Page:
They had not heard, for I could still catch the murmur of their voices. The creak of the jib-boom and the swish of my own boat beneath had frightened me at first. It seemed impossible that it should not disturb them. But after a moment my courage returned, and I pulled myself up on to the bowsprit, and lying almost at full length along it, for fear of being spied, crawled slowly along, and dropped noiselessly on to the deck.
They were standing together by the mizzen-mast, he with his back turned full towards me, she less entirely averted, so that I could see a part of her face in the moonlight, and the silvery gleam of her grey hair. Yes, it was they, surely enough; and they had not seen me. My revenge, long waited for, was in my grasp at last.
Suddenly, as I stood there watching them, I remembered my knife—the blade which had slain my father. I had left it below—fool that I was!—in the tin box. Could I creep back again, and return without attracting their attention? Should I hazard the attempt for the sake of planting that piece of steel in Simon Colliver’s black heart?
It was a foolish thought, but my whole soul was set upon murder now, and the chance of slaying him with the very knife left in my father’s wound seemed too dear to be lightly given up. Most likely he was armed now, whilst I had no weapon but the naked hand. Yet I did not think of this. It never even occurred to me that he would defend himself. Still, the thought of that knife was sweet to me as I crouched there beneath the shadow of the bulwarks. Should I go, or not? I paused for a moment, undecided; then rose slowly erect.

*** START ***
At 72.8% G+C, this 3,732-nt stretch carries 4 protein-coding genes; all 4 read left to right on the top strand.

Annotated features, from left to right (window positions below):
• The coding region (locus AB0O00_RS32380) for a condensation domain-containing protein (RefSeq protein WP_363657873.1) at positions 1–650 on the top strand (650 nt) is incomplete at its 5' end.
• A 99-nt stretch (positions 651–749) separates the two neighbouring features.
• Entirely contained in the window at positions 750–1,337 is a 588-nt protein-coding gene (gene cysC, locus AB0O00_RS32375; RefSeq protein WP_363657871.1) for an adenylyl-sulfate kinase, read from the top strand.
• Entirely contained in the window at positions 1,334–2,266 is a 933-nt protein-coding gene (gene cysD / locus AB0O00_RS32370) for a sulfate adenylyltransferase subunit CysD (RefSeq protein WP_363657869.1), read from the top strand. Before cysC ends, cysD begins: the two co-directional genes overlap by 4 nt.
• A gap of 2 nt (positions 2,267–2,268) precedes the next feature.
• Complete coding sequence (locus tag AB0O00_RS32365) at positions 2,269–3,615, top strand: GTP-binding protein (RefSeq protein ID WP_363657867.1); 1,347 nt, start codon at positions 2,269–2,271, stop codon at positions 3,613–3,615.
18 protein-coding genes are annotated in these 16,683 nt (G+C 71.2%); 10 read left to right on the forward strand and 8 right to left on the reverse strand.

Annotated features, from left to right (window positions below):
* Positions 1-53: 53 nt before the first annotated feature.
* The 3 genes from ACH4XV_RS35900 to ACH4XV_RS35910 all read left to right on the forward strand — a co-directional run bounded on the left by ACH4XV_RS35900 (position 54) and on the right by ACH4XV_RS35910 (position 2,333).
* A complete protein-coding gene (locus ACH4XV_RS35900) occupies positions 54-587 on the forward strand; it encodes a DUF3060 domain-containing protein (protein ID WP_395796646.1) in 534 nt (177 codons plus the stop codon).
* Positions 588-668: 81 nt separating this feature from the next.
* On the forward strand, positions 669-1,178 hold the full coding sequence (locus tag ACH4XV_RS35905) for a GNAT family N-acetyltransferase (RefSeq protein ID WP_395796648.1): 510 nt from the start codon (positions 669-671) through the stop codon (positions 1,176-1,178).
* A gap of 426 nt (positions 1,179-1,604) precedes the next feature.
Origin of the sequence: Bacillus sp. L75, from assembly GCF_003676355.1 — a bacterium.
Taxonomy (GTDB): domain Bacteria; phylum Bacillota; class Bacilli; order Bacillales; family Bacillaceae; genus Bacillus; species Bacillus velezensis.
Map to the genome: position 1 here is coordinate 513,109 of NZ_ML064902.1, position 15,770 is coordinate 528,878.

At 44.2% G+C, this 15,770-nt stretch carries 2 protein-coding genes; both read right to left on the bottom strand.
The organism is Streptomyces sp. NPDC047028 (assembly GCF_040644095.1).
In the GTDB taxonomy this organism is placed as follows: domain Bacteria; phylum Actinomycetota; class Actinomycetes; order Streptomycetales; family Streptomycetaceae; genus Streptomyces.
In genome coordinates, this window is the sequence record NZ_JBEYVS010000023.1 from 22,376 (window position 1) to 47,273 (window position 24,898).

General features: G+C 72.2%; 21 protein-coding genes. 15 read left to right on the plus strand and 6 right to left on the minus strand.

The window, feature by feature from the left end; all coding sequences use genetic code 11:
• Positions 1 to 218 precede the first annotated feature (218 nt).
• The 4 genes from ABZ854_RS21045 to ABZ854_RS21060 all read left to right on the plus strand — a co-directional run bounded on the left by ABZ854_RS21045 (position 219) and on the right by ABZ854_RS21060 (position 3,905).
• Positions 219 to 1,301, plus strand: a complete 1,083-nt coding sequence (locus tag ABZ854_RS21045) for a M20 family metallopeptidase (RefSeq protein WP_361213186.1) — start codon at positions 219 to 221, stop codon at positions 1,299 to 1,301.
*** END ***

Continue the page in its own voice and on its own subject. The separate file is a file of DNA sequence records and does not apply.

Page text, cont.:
As I did so Mrs. Luttrell turned for an instant and saw me.
As I stood there, bareheaded, with the moonlight shining full upon my white shirt-sleeves, I must have seemed a very ghost; for a look of abject terror swept across her face; her voice broke off and both her hands were flung up for mercy—
“Oh, God! Look! look!”
As I rushed forward he turned, and then, with the spring of a wild cat, was upon me. Even as he leapt, my foot slipped upon the greasy deck; I staggered backward one step—two steps—and then fell with a crash down the unguarded forecastle ladder.
TELLS IN WHAT MANNER I LEARNT THE SECRET OF THE GREAT KEY.
As my senses came gradually back I could distinguish a narrow, dingy cabin, dimly lit by one flickering oil-lamp which swung from a rafter above. Its faint ray just revealed the furniture of the room, which consisted of a seaman’s chest standing in the middle, and two gaunt stools. On one of these I was seated, propped against the cabin wall, or rather partition, and as I attempted to move I learnt that I was bound hand and foot.
On the other stool opposite me and beside the chest, sat Simon Colliver, silently eyeing me. The lamplight as it flared and wavered cast grotesque and dancing shadows of the man upon the wall behind, made of his matted hair black eaves under which his eyes gleamed red as fire, and glinted lastly upon something bright lying on the chest before him.